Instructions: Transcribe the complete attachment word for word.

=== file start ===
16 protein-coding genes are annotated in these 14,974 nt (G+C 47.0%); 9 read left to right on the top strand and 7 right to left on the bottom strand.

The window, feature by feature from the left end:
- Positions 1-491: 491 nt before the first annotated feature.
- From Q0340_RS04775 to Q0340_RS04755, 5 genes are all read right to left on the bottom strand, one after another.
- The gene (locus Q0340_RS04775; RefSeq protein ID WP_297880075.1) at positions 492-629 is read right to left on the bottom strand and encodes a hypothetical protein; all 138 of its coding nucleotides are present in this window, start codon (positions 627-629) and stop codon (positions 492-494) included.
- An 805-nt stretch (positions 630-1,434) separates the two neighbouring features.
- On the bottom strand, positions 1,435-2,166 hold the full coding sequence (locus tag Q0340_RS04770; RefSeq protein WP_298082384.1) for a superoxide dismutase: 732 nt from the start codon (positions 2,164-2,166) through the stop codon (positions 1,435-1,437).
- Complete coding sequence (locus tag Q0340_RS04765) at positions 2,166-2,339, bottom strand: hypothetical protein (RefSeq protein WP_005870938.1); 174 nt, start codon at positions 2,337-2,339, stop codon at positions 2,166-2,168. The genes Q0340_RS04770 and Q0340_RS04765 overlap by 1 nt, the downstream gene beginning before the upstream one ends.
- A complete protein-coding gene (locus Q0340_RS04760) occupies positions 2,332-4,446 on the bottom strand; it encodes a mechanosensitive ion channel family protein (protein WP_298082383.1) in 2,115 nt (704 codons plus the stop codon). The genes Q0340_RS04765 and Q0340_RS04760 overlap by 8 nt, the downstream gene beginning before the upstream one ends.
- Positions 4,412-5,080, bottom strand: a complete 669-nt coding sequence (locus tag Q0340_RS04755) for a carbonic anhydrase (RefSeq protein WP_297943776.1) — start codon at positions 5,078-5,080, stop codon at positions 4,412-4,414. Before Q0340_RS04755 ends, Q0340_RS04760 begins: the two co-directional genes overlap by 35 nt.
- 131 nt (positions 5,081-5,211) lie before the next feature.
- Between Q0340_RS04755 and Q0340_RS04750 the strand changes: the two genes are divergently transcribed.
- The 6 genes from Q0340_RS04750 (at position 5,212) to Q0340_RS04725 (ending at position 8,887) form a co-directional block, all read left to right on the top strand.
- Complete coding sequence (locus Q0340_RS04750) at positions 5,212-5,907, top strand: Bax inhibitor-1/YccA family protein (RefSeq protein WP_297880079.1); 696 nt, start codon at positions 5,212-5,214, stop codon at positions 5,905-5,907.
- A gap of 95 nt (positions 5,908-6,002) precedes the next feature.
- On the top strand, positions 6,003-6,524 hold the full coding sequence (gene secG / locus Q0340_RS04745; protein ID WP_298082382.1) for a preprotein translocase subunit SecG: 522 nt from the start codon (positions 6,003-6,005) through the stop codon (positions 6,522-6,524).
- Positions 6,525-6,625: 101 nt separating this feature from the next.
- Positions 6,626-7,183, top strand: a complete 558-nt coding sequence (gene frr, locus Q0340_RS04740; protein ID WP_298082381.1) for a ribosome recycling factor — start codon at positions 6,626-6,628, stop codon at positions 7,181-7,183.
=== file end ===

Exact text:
16 protein-coding genes are annotated in these 14,974 nt (G+C 47.0%); 9 read left to right on the top strand and 7 right to left on the bottom strand.

The window, feature by feature from the left end:
- Positions 1-491: 491 nt before the first annotated feature.
- From Q0340_RS04775 to Q0340_RS04755, 5 genes are all read right to left on the bottom strand, one after another.
- The gene (locus Q0340_RS04775; RefSeq protein ID WP_297880075.1) at positions 492-629 is read right to left on the bottom strand and encodes a hypothetical protein; all 138 of its coding nucleotides are present in this window, start codon (positions 627-629) and stop codon (positions 492-494) included.
- An 805-nt stretch (positions 630-1,434) separates the two neighbouring features.
- On the bottom strand, positions 1,435-2,166 hold the full coding sequence (locus tag Q0340_RS04770; RefSeq protein WP_298082384.1) for a superoxide dismutase: 732 nt from the start codon (positions 2,164-2,166) through the stop codon (positions 1,435-1,437).
- Complete coding sequence (locus tag Q0340_RS04765) at positions 2,166-2,339, bottom strand: hypothetical protein (RefSeq protein WP_005870938.1); 174 nt, start codon at positions 2,337-2,339, stop codon at positions 2,166-2,168. The genes Q0340_RS04770 and Q0340_RS04765 overlap by 1 nt, the downstream gene beginning before the upstream one ends.
- A complete protein-coding gene (locus Q0340_RS04760) occupies positions 2,332-4,446 on the bottom strand; it encodes a mechanosensitive ion channel family protein (protein WP_298082383.1) in 2,115 nt (704 codons plus the stop codon). The genes Q0340_RS04765 and Q0340_RS04760 overlap by 8 nt, the downstream gene beginning before the upstream one ends.
- Positions 4,412-5,080, bottom strand: a complete 669-nt coding sequence (locus tag Q0340_RS04755) for a carbonic anhydrase (RefSeq protein WP_297943776.1) — start codon at positions 5,078-5,080, stop codon at positions 4,412-4,414. Before Q0340_RS04755 ends, Q0340_RS04760 begins: the two co-directional genes overlap by 35 nt.
- 131 nt (positions 5,081-5,211) lie before the next feature.
- Between Q0340_RS04755 and Q0340_RS04750 the strand changes: the two genes are divergently transcribed.
- The 6 genes from Q0340_RS04750 (at position 5,212) to Q0340_RS04725 (ending at position 8,887) form a co-directional block, all read left to right on the top strand.
- Complete coding sequence (locus Q0340_RS04750) at positions 5,212-5,907, top strand: Bax inhibitor-1/YccA family protein (RefSeq protein WP_297880079.1); 696 nt, start codon at positions 5,212-5,214, stop codon at positions 5,905-5,907.
- A gap of 95 nt (positions 5,908-6,002) precedes the next feature.
- On the top strand, positions 6,003-6,524 hold the full coding sequence (gene secG / locus Q0340_RS04745; protein ID WP_298082382.1) for a preprotein translocase subunit SecG: 522 nt from the start codon (positions 6,003-6,005) through the stop codon (positions 6,522-6,524).
- Positions 6,525-6,625: 101 nt separating this feature from the next.
- Positions 6,626-7,183, top strand: a complete 558-nt coding sequence (gene frr, locus Q0340_RS04740; protein ID WP_298082381.1) for a ribosome recycling factor — start codon at positions 6,626-6,628, stop codon at positions 7,181-7,183.